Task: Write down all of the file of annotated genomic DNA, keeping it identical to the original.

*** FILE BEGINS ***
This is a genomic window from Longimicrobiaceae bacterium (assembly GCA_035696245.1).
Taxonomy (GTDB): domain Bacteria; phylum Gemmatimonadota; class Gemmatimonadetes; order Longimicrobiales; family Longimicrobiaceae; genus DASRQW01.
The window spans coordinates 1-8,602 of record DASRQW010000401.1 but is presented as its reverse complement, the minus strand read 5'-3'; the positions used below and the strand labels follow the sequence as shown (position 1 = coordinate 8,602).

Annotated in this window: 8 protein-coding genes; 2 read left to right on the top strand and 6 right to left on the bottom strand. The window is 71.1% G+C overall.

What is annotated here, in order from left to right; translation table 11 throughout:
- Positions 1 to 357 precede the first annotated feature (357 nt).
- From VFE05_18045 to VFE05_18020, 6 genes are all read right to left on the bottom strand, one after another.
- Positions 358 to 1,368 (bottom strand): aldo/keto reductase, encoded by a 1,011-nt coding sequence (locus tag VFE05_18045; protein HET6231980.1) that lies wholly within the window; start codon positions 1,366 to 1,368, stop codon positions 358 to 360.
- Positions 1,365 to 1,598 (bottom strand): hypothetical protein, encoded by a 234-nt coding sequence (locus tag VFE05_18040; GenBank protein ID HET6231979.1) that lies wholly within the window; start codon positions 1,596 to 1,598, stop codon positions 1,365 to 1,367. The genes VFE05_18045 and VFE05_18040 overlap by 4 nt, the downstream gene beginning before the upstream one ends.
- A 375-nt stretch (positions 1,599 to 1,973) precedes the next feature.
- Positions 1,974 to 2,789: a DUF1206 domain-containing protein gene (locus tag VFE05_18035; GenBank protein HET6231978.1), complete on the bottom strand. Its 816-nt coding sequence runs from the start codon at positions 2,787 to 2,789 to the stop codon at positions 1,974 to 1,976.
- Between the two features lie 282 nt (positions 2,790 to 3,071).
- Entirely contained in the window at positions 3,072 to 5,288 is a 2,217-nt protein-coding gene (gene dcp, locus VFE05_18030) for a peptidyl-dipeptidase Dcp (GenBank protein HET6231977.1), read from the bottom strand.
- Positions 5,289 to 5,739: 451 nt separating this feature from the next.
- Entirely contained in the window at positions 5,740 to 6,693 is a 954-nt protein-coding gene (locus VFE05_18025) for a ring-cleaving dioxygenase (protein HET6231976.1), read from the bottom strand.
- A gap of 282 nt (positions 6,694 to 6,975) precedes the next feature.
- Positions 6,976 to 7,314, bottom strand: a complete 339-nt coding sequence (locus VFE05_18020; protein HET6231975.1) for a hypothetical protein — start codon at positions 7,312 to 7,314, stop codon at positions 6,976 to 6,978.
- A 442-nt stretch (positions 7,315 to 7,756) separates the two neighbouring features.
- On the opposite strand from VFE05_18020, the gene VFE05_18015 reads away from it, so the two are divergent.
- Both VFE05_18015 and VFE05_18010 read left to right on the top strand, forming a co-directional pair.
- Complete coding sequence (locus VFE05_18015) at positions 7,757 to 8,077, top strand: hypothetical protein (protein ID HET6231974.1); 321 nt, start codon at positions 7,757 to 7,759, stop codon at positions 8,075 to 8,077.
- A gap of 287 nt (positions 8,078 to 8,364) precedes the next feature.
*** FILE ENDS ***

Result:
This is a genomic window from Longimicrobiaceae bacterium (assembly GCA_035696245.1).
Taxonomy (GTDB): domain Bacteria; phylum Gemmatimonadota; class Gemmatimonadetes; order Longimicrobiales; family Longimicrobiaceae; genus DASRQW01.
The window spans coordinates 1-8,602 of record DASRQW010000401.1 but is presented as its reverse complement, the minus strand read 5'-3'; the positions used below and the strand labels follow the sequence as shown (position 1 = coordinate 8,602).

Annotated in this window: 8 protein-coding genes; 2 read left to right on the top strand and 6 right to left on the bottom strand. The window is 71.1% G+C overall.

What is annotated here, in order from left to right; translation table 11 throughout:
- Positions 1 to 357 precede the first annotated feature (357 nt).
- From VFE05_18045 to VFE05_18020, 6 genes are all read right to left on the bottom strand, one after another.
- Positions 358 to 1,368 (bottom strand): aldo/keto reductase, encoded by a 1,011-nt coding sequence (locus tag VFE05_18045; protein HET6231980.1) that lies wholly within the window; start codon positions 1,366 to 1,368, stop codon positions 358 to 360.
- Positions 1,365 to 1,598 (bottom strand): hypothetical protein, encoded by a 234-nt coding sequence (locus tag VFE05_18040; GenBank protein ID HET6231979.1) that lies wholly within the window; start codon positions 1,596 to 1,598, stop codon positions 1,365 to 1,367. The genes VFE05_18045 and VFE05_18040 overlap by 4 nt, the downstream gene beginning before the upstream one ends.
- A 375-nt stretch (positions 1,599 to 1,973) precedes the next feature.
- Positions 1,974 to 2,789: a DUF1206 domain-containing protein gene (locus tag VFE05_18035; GenBank protein HET6231978.1), complete on the bottom strand. Its 816-nt coding sequence runs from the start codon at positions 2,787 to 2,789 to the stop codon at positions 1,974 to 1,976.
- Between the two features lie 282 nt (positions 2,790 to 3,071).
- Entirely contained in the window at positions 3,072 to 5,288 is a 2,217-nt protein-coding gene (gene dcp, locus VFE05_18030) for a peptidyl-dipeptidase Dcp (GenBank protein HET6231977.1), read from the bottom strand.
- Positions 5,289 to 5,739: 451 nt separating this feature from the next.
- Entirely contained in the window at positions 5,740 to 6,693 is a 954-nt protein-coding gene (locus VFE05_18025) for a ring-cleaving dioxygenase (protein HET6231976.1), read from the bottom strand.
- A gap of 282 nt (positions 6,694 to 6,975) precedes the next feature.
- Positions 6,976 to 7,314, bottom strand: a complete 339-nt coding sequence (locus VFE05_18020; protein HET6231975.1) for a hypothetical protein — start codon at positions 7,312 to 7,314, stop codon at positions 6,976 to 6,978.
- A 442-nt stretch (positions 7,315 to 7,756) separates the two neighbouring features.
- On the opposite strand from VFE05_18020, the gene VFE05_18015 reads away from it, so the two are divergent.
- Both VFE05_18015 and VFE05_18010 read left to right on the top strand, forming a co-directional pair.
- Complete coding sequence (locus VFE05_18015) at positions 7,757 to 8,077, top strand: hypothetical protein (protein ID HET6231974.1); 321 nt, start codon at positions 7,757 to 7,759, stop codon at positions 8,075 to 8,077.
- A gap of 287 nt (positions 8,078 to 8,364) precedes the next feature.